In the year 2000, when MP3.com launched a service that allowed people to stream their own music from "the cloud" by authenticating it with a CD, the labels sued. Apparently, ownership of a CD didn't prove ownership of the songs thereon.
And so for the following decade, music lockers like Amazon Cloud Drive, MP3Tunes, Music Beta by Google, and mSpot asked users to upload their actual music files to their lockers, creating their own "DIY (do it yourself) cloud" music services, so to speak.
The problem with this for the music industry, the way we see it, is that the DIY cloud reinforces old behaviors: pirating music files rather than streaming them from legal services like YouTube or Spotify or, once in a blue moon, actually buying songs piecemeal from iTunes or another download store -- usually when a well-intentioned relative gives you an iTunes gift certificate (thus iTunes' annual sales spike in January, but that's another story).
Now, for an advance of $100 million or so, Apple has paid for the right to do what MP3.com was trying to do, but without requiring people to prove that they bought a CD or any music at all, for that matter. For about $2 per month, you'll be able to launch your own DIY cloud service that works with iPhones, iPads, iPod Touch, and any Mac or PC running iTunes. And if your music is pirated, so be it -- Apple has offered you "parley" anyway (to borrow a phrase from the Pirates of the Caribbean movie franchise).
Granted, for some reason, Apple doesn't let you stream these files the way all other cloud music services we've seen do. Instead, you have to download them to devices before playing them. (Apple claims iCloud music will play "anytime," but fails to mention that you might have to wait for the songs to download before they play.)
Regardless of this streaming/downloading distinction, what Apple has done here is fascinating -- not because it offers something new, but because it locks us into the same model of administering our own music collections. And by extension, it reinforces the practice of downloading music without paying for it. Apple's iTunes Match encourages piracy far more than MP3.com's my.mp3.com CD-mirroring service ever did, and that service was sued out of existence for infringing copyright.
Berklee College of Music vice president and author David Kusek sees this development as a good thing, because it helps music be more "like water" -- and legitimizes/monetizes piracy, which is how we behave anyway in the digital age.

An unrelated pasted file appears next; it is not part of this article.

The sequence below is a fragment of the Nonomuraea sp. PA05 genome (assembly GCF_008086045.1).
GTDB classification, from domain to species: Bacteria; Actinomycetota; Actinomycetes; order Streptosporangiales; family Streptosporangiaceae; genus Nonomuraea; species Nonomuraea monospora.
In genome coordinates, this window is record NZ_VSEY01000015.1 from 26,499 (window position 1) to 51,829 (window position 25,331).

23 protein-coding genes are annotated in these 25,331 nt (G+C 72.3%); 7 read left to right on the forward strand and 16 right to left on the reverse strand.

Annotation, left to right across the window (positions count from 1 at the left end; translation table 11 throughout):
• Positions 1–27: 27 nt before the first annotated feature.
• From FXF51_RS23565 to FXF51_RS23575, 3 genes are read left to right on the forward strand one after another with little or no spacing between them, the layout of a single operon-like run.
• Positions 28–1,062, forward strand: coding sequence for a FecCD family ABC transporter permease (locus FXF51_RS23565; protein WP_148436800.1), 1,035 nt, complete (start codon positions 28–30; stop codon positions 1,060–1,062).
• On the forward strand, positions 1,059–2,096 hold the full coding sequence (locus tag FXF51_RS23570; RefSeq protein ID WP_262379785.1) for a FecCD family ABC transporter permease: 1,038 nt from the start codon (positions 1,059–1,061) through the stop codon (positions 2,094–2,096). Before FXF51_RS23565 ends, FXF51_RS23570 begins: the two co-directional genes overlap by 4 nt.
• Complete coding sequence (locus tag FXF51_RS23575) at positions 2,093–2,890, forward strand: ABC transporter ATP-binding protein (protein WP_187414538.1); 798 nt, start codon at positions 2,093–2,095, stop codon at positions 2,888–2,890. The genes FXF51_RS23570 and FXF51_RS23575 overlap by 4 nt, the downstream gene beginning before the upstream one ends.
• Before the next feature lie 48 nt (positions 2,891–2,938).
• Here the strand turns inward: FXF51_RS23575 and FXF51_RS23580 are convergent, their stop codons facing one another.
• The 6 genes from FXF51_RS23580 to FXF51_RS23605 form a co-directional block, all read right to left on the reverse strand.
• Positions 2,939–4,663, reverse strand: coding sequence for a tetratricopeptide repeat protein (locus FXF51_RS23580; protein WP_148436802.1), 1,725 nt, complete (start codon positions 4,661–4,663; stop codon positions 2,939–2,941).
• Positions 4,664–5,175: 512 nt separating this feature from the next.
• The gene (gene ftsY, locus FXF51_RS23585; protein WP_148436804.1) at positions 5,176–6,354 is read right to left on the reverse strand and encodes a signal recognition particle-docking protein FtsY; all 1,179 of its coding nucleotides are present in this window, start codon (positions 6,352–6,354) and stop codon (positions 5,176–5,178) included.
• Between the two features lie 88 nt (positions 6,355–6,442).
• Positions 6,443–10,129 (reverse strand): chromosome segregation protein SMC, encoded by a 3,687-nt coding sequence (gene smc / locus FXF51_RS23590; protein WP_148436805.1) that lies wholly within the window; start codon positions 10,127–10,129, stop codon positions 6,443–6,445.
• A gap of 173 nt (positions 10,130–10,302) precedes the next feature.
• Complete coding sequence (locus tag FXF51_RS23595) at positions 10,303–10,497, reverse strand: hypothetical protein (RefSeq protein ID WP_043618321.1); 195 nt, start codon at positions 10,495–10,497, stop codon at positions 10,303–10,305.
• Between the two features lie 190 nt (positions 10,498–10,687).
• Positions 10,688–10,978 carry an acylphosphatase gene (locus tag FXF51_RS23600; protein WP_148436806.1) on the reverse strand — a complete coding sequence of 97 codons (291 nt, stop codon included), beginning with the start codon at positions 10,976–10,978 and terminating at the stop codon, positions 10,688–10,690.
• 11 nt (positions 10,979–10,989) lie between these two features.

As I outlined in Forbes, with hundreds of millions of people connected to digital networks, the potential annual revenue stream for this is enormous. At $25 per person, if 200 million people opted in for iTunes Match, the service would gross $5 billion a year just for the ability to provide access to any song on any device, and let you pirate all the music you want to at will. Add to that the money from new songs you purchase, premium access, increased storage, exclusive concerts and the recording industry may see a bottom to its revenue decline, and could begin to rebuild from there. Seem counter intuitive? The record business will never be the same again, but maybe (just maybe) it will not go extinct.
Industry critic Bob Lefsetz sees it another way.
How can you get everybody to buy a mobile subscription? We can debate that all day long, but it's become almost irrelevant. Because today, Apple killed subscription [we wouldn't go that far, but Bob often does].
Yes, iCloud scan and match is subscription-based. But the concept of renting your music, like you rent cable TV, is kaput. And what did it cost? $150 million. For approximately $40 million to the bottom line of each recording company, you know they're not going to share the revenue with artists, the labels sold out their future.
It's like Nintendo being paid a bunch of money to never develop the Wii. It's like Electronic Arts being paid to never develop mobile games. It's a denial of the future. Who in the hell is going to buy a music subscription for even $3 a month when for $25 a year you can have everything you own, even stole, at your fingertips via iCloud[?]
DIY music services are like a pressure valve that gets activated when unlimited music subscriptions are too expensive to attract sufficient customers. Like Amazon and Google, a DIY cloud music provider can decide to stop negotiating and simply choose not to offer an unlimited subscription, or even a "scan and match" feature, and just roll out a hard-drive-in-the-cloud-style music service for free, without paying artists, publishers, or labels.
Apple's iCloud music service goes halfway there, by paying at least some of the labels (if not artists) for the right to offer a scan-and-match feature, saving music fans lots of time. But it leaves unfulfilled the possibility of convincing people to pay a monthly fee for all the music in the world, whether they've bothered to pirate it yet or not.